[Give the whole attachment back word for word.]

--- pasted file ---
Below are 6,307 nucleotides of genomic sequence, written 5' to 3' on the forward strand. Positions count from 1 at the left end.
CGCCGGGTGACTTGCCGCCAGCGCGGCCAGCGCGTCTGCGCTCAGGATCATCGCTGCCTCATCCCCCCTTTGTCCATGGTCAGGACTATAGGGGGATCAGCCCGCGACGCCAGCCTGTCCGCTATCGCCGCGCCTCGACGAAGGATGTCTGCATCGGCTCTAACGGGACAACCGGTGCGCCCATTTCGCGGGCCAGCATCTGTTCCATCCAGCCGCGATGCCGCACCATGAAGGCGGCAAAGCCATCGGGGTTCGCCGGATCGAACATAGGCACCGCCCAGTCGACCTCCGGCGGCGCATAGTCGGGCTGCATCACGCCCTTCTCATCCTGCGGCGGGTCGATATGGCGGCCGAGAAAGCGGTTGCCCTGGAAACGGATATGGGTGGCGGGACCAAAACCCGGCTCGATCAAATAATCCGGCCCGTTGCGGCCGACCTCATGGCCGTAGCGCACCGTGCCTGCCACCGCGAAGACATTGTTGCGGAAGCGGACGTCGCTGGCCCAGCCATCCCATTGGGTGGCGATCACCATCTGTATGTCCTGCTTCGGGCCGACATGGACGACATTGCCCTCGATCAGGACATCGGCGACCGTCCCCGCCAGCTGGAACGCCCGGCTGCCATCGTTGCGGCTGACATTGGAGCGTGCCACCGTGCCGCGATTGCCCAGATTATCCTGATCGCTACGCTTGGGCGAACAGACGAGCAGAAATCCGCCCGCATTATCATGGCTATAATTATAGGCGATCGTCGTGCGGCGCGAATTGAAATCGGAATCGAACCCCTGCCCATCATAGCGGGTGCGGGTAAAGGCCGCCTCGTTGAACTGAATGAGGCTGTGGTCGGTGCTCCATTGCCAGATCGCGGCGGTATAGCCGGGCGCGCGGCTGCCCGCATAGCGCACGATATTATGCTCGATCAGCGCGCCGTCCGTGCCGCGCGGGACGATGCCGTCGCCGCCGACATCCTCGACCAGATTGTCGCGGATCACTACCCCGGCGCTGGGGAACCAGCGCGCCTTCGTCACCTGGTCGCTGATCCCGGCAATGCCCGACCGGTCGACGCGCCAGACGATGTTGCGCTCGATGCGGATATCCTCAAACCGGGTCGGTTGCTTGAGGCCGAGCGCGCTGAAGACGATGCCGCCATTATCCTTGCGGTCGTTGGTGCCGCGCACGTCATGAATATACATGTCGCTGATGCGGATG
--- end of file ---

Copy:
Below are 6,307 nucleotides of genomic sequence, written 5' to 3' on the forward strand. Positions count from 1 at the left end.
CGCCGGGTGACTTGCCGCCAGCGCGGCCAGCGCGTCTGCGCTCAGGATCATCGCTGCCTCATCCCCCCTTTGTCCATGGTCAGGACTATAGGGGGATCAGCCCGCGACGCCAGCCTGTCCGCTATCGCCGCGCCTCGACGAAGGATGTCTGCATCGGCTCTAACGGGACAACCGGTGCGCCCATTTCGCGGGCCAGCATCTGTTCCATCCAGCCGCGATGCCGCACCATGAAGGCGGCAAAGCCATCGGGGTTCGCCGGATCGAACATAGGCACCGCCCAGTCGACCTCCGGCGGCGCATAGTCGGGCTGCATCACGCCCTTCTCATCCTGCGGCGGGTCGATATGGCGGCCGAGAAAGCGGTTGCCCTGGAAACGGATATGGGTGGCGGGACCAAAACCCGGCTCGATCAAATAATCCGGCCCGTTGCGGCCGACCTCATGGCCGTAGCGCACCGTGCCTGCCACCGCGAAGACATTGTTGCGGAAGCGGACGTCGCTGGCCCAGCCATCCCATTGGGTGGCGATCACCATCTGTATGTCCTGCTTCGGGCCGACATGGACGACATTGCCCTCGATCAGGACATCGGCGACCGTCCCCGCCAGCTGGAACGCCCGGCTGCCATCGTTGCGGCTGACATTGGAGCGTGCCACCGTGCCGCGATTGCCCAGATTATCCTGATCGCTACGCTTGGGCGAACAGACGAGCAGAAATCCGCCCGCATTATCATGGCTATAATTATAGGCGATCGTCGTGCGGCGCGAATTGAAATCGGAATCGAACCCCTGCCCATCATAGCGGGTGCGGGTAAAGGCCGCCTCGTTGAACTGAATGAGGCTGTGGTCGGTGCTCCATTGCCAGATCGCGGCGGTATAGCCGGGCGCGCGGCTGCCCGCATAGCGCACGATATTATGCTCGATCAGCGCGCCGTCCGTGCCGCGCGGGACGATGCCGTCGCCGCCGACATCCTCGACCAGATTGTCGCGGATCACTACCCCGGCGCTGGGGAACCAGCGCGCCTTCGTCACCTGGTCGCTGATCCCGGCAATGCCCGACCGGTCGACGCGCCAGACGATGTTGCGCTCGATGCGGATATCCTCAAACCGGGTCGGTTGCTTGAGGCCGAGCGCGCTGAAGACGATGCCGCCATTATCCTTGCGGTCGTTGGTGCCGCGCACGTCATGAATATACATGTCGCTGATGCGGATG